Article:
NZ’s rising interest rates likely to lure Mrs Watanabe back
NZ’s rising interest rates likely to lure Mrs Watanabe back to carry trade, RBNZ says
By Paul McBeth
May 14 (BusinessDesk) - New Zealand’s rising interest rates are likely to see a resurgence of the carry trade, driven by so-called retail investors who can borrow cheaply in their home currency, such as the yen, to invest in higher yielding currencies such as the kiwi dollar, the Reserve Bank says
Reserve Bank deputy governor Grant Spencer told Parliament’s finance and expenditure select committee that while rising interest rates are largely priced into the kiwi dollar, the currency is still likely to attract retail investors in countries such as Japan.
“A lot of people in the market would say the increase in interest rates, given how well we’ve signalled what’s coming, a lot of that’s already built into the exchange rate,” Spencer said. “The part that may be not built into the exchange rate is the response from retail investors, like the Japanese households who would be responding more to just the rate they see on the page, comparing different countries.”
The carry trade has been muted in recent years, with limited issuance of Kauri, Eurokiwi and uridashi bonds, variants of New Zealand dollar-denominated bonds typically sold in offshore markets. Part of that has been due to the high cost of swapping foreign currency funding into New Zealand dollars, given the strength of the kiwi.
Annual Kauri bond issuance more than doubled to $4.8 billion in 2013, reducing what’s been an elevated hedging cost since the global financial crisis, and could rise further because investors are “incentivised by the outlook for interest rates to rise to levels that are significantly higher than most other advanced economies,” the Reserve Bank said in its six-monthly financial stability report today.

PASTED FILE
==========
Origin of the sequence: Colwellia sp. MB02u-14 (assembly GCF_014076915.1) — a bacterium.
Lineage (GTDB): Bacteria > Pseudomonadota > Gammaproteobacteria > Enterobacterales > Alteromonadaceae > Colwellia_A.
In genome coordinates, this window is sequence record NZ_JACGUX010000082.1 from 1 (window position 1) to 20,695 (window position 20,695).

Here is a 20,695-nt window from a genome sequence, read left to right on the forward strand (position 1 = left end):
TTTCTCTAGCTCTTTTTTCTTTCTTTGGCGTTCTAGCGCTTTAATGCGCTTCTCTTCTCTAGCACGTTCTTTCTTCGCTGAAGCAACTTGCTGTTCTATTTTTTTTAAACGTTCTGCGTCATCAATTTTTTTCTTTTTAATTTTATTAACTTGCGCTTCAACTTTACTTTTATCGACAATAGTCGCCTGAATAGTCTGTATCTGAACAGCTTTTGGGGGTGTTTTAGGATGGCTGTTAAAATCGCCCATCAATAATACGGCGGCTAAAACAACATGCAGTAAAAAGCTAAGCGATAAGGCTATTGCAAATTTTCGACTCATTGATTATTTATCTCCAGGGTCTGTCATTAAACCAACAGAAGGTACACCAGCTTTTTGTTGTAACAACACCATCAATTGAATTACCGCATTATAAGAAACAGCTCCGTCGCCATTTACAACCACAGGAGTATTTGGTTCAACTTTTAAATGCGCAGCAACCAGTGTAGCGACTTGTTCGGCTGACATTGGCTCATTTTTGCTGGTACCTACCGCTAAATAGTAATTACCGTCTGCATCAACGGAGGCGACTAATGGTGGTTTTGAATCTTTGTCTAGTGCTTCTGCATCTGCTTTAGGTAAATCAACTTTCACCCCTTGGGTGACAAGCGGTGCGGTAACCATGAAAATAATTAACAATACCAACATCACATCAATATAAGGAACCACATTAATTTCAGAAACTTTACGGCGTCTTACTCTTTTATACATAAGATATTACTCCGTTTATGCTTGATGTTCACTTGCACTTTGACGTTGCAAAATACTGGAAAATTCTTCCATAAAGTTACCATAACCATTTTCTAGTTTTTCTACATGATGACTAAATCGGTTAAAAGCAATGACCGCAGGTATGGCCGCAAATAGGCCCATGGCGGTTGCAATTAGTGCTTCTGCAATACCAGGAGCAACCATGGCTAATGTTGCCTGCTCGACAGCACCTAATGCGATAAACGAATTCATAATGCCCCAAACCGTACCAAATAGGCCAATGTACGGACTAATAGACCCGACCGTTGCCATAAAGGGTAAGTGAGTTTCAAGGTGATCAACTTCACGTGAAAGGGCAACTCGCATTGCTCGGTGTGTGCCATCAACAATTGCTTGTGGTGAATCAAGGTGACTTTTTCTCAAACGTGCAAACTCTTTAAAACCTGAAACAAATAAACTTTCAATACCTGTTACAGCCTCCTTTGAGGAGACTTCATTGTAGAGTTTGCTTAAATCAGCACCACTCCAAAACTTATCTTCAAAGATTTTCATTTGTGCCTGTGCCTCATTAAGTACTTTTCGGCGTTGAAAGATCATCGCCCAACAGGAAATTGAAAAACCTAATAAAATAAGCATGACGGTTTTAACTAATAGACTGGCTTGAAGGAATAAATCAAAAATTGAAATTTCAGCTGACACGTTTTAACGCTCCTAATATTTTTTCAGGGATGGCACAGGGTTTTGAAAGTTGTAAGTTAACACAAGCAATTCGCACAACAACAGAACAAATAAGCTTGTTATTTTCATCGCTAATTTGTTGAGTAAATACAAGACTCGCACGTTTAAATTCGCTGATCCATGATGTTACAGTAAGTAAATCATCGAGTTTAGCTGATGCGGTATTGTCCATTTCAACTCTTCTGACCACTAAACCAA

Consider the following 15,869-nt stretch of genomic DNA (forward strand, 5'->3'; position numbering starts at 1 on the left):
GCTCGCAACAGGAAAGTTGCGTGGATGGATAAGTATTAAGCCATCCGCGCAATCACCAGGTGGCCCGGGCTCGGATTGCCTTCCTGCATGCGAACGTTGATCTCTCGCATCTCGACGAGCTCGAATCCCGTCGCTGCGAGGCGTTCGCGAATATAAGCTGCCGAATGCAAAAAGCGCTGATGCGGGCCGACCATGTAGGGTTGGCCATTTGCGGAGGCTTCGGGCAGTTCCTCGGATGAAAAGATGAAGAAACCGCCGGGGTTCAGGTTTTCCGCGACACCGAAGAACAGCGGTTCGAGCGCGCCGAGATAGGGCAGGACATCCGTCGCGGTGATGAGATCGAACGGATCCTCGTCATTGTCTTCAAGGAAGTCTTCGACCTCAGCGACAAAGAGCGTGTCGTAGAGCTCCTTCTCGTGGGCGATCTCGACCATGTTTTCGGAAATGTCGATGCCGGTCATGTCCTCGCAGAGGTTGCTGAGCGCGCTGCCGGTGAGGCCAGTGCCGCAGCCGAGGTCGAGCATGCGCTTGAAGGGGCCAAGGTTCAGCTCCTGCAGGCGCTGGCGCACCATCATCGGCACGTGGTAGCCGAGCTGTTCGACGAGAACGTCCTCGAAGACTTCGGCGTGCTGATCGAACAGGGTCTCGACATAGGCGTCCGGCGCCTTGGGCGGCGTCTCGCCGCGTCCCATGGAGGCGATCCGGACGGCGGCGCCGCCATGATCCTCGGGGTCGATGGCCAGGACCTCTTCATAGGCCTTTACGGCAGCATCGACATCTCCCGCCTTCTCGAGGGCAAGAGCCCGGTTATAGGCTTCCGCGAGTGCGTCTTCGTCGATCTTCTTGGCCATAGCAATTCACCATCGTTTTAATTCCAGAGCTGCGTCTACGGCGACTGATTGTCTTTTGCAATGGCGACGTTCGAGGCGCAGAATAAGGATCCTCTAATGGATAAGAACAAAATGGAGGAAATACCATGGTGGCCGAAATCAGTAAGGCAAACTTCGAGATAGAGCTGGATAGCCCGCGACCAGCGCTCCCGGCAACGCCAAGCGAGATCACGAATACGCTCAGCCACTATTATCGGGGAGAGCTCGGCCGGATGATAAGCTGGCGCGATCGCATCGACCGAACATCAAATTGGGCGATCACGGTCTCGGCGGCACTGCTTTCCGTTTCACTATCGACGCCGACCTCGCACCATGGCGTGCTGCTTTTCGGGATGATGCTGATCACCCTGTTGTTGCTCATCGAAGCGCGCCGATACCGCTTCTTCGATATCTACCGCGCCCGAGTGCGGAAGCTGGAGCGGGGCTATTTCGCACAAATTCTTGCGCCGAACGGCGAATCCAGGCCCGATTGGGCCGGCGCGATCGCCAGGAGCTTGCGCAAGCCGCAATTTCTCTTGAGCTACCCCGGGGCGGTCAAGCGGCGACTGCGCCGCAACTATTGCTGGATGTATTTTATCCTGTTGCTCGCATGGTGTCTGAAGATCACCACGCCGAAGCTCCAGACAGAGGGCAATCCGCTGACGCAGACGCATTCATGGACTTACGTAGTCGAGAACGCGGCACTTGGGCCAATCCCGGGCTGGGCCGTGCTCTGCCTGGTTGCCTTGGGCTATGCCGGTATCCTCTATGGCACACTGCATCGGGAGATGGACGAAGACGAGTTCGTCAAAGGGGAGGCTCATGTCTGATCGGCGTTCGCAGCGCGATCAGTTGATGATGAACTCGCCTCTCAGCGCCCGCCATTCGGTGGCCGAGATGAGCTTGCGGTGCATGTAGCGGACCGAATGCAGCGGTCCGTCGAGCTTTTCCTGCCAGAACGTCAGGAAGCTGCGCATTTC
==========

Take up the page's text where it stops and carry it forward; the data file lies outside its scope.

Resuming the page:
New Zealand 10-year government bonds are yielding about 4.3 percent while Japan’s 10-year benchmark is yielding about 0.6 percent.
Reserve Bank governor Graeme Wheeler last week raised the prospect of intervening in currency markets to take the wind out of an elevated kiwi dollar as commodity prices come off. Persistent strength in the New Zealand dollar will likely keep a lid on future interest rate hikes, as it cools tradable inflation, which has been negative on an annual basis since June 2012.
Wheeler embarked on tighter monetary policy in March, and has hiked the official cash rate twice to 3 percent. The Reserve Bank projects the 90-day bank bill rate, seen as a proxy for the OCR, rising to 4 percent by the end of 2014 and 5.3 percent by March 2017.
The kiwi dollar has gained 2.4 percent to 88.29 yen this year, hitting a six-and-a-half year high in April 1. It has climbed 5.3 percent against the greenback this year, recently trading at 86.41 US cents.
Wheeler today told politicians he would expect the slump in dairy prices this year to start showing up in future terms of trade figures, which have been at a 40-year high largely on Asian demand for whole milk powder and infant formula.
“When we look at current other commodity exports, other than logs, which look to have come off just recently it looks as if the other commodity exports are still retaining their current price levels,” Wheeler said.